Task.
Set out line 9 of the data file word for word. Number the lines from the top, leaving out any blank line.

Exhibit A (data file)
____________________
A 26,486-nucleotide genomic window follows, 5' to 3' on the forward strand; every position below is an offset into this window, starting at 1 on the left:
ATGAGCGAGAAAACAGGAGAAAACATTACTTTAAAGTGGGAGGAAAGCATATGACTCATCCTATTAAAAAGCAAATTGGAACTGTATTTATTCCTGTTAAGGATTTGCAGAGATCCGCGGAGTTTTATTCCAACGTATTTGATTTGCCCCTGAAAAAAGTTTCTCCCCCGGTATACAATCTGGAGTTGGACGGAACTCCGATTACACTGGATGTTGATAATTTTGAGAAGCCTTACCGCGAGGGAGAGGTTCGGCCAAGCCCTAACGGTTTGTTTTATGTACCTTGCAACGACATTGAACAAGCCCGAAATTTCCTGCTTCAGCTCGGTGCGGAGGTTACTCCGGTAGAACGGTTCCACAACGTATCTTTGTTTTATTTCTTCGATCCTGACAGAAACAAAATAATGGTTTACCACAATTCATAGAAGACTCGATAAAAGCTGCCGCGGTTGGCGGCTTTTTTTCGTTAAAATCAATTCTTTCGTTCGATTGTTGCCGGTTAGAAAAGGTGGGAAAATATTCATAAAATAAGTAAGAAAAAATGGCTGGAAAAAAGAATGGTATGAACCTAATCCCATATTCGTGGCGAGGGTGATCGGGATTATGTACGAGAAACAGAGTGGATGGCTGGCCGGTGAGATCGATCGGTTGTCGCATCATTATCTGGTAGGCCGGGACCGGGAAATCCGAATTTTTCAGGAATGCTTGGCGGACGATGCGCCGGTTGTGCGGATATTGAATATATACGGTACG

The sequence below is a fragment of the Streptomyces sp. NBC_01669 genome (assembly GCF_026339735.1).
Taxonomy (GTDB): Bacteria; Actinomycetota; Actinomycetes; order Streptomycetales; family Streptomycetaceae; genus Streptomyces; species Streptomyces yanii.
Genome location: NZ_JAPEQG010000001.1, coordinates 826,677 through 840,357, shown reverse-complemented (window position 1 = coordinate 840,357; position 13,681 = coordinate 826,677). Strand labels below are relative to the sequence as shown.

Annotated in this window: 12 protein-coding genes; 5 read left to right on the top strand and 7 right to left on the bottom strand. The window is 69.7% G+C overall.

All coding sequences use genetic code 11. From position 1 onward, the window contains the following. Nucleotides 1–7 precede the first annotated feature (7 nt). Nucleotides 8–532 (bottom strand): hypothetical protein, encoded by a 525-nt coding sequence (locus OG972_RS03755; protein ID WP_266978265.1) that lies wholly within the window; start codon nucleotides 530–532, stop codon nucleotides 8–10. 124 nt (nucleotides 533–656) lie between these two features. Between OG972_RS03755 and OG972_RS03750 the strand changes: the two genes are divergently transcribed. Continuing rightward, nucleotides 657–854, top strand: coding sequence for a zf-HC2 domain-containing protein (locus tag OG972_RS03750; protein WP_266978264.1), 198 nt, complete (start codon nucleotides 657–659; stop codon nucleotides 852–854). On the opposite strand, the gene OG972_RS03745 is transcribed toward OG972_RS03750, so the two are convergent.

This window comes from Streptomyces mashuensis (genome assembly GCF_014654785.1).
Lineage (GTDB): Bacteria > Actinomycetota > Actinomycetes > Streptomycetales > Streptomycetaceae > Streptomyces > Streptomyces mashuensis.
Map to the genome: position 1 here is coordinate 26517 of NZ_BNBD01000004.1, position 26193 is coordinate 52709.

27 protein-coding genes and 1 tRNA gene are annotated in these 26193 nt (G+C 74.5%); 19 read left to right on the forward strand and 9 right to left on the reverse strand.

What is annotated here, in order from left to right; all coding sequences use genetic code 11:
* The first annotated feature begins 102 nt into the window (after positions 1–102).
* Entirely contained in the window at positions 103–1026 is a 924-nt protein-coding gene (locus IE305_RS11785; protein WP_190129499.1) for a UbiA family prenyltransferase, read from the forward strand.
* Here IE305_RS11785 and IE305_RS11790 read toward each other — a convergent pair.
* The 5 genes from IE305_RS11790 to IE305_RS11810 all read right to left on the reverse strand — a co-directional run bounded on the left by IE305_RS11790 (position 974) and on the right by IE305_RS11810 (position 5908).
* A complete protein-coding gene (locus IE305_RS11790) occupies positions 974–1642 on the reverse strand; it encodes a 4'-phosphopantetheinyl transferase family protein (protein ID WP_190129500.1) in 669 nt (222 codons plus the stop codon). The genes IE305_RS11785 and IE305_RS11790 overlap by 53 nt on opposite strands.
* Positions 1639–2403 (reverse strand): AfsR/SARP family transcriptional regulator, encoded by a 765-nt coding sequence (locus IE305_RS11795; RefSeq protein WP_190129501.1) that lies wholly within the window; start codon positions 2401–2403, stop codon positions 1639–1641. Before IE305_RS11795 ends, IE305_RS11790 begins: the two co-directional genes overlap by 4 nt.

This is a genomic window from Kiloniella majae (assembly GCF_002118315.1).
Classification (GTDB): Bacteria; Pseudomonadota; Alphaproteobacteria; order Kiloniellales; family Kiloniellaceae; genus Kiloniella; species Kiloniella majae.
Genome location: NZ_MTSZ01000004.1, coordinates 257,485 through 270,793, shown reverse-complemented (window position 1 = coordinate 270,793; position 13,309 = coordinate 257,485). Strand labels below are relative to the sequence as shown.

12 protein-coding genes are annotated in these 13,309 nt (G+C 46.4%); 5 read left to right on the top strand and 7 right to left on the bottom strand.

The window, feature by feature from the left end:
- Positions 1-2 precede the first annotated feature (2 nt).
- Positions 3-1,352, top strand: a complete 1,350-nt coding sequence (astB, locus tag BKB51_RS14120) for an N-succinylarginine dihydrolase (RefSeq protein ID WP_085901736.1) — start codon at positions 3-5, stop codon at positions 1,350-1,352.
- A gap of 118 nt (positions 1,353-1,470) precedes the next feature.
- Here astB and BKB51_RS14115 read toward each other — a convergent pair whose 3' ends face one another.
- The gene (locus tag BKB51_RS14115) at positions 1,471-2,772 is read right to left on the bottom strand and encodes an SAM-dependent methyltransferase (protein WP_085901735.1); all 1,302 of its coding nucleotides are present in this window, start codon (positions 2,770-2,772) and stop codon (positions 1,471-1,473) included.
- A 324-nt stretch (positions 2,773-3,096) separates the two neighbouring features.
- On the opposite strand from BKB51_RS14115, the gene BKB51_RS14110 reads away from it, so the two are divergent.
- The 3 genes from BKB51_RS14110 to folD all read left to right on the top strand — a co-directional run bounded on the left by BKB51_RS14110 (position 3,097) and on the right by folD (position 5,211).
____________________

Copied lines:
Lineage (GTDB): Bacteria > Actinomycetota > Actinomycetes > Streptomycetales > Streptomycetaceae > Streptomyces > Streptomyces mashuensis.